A case study has shown when cellphones are placed in teenage girls’ bras multiple primary breast cancer develop beneath where the phones are placed. MWR exposure limits have remained unchanged for 19 years.

All manufacturers of smartphones have warnings which describe the minimum distance at which phone must be kept away from users in order to not exceed the present legal limits for exposure to MWR. The exposure limit for laptop computers and tablets is set when devices are tested 20 cm away from the body.

Belgium, France, India and other technologically sophisticated governments are passing laws and/or issuing warnings about children's use of wireless devices.

Why isn't the U.S. keeping pace with the rest of the world on this issue?

Tuesday, July 8, 2014

GEORGIA POWER CUSTOMERS: You Can Now Opt Out of Your Smart Meter!


Click this link for details about how you can Opt Out (for a fee) of your Smart Meter Today!  http://www.georgiapower.com/residential/products-programs/smart-meter/

We have GREAT news for every customer of Georgia Power!  

You can now CHOOSE to have a Smart Meter or CHOOSE to Opt-Out of the program, even asking for your old analog meter to be reinstalled and your (Not-so)-Smart Meter REMOVED!

Thank  you to the hard work of  www.stopsmartmetersGeorgia.Org .  



These meters emit RF Radiation, a growing concern in the medical community for its possible link to a variety of forms of cancer.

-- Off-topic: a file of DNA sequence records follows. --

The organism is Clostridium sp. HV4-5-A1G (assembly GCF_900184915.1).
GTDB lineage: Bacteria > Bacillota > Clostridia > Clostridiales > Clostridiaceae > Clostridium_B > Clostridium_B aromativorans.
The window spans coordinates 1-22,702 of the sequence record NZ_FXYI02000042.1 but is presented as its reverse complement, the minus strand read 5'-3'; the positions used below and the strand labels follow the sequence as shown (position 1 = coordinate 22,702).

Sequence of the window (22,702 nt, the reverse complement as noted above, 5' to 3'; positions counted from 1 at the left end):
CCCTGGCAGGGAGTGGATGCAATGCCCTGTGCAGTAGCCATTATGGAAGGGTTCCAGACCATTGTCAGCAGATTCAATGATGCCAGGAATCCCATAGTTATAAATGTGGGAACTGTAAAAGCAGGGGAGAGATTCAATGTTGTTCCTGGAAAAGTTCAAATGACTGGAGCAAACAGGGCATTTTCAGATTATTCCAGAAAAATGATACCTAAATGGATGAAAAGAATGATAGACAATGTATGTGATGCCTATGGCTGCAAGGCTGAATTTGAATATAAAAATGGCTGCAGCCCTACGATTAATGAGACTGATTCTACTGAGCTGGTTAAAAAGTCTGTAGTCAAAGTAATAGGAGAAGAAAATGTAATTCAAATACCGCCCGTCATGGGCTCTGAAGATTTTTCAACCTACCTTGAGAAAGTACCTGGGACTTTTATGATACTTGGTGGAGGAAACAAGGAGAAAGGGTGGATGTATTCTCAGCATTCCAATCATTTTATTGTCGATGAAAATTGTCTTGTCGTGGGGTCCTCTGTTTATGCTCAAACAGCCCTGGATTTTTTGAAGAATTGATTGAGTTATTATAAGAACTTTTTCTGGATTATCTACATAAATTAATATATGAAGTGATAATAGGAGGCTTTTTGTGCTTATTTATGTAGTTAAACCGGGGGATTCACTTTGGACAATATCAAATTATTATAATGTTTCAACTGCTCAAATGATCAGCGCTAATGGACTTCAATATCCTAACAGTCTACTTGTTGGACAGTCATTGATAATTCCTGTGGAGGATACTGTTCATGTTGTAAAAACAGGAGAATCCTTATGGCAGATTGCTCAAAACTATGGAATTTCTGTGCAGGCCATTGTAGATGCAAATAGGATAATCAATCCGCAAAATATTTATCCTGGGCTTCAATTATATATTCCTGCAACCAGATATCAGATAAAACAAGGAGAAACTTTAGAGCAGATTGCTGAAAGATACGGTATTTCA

We are sharing the good news with you, our Get the Cell Out readers below:

*******************************************************************************
Dear Get the Cell Out - Atlanta,

Hope everyone had a wonderful, safe holiday.  Safety is usually a big concern in this country, and around the world.  But we here in America are especially used to laws protecting us from unsafe products.
 
Not so in the case of "smart" meters.  These dangerous devices, untested for human safety, continue to cause fires, ruin property, and devastate lives (in addition to emitting cancer-causing radiation, possibly raising your electric bill, and being completely hackable).  There is a video out that shows why "smart" meters are so prone to starting fires, and why you should get rid of yours immediately.  It is posted below.
 
You can now kick your "Spy and Fry" meter to the curb and get a safe analog back on your home by contacting Georgia Power, and paying an extortionate fee of $19 a month.  Here is a link where you can find out more (the info is at the bottom of the page, and is in answer to the last question posted there):  

 
Please share this information with your friends, family, and neighbors.  Fires - and "smart" meters in general - put everyone in a neighborhood in danger!
 
"Smart Meter Fires Explained":  https://www.youtube.com/watch?v=fBDgZjR4qHQ
 
Thank you and God bless!

Terri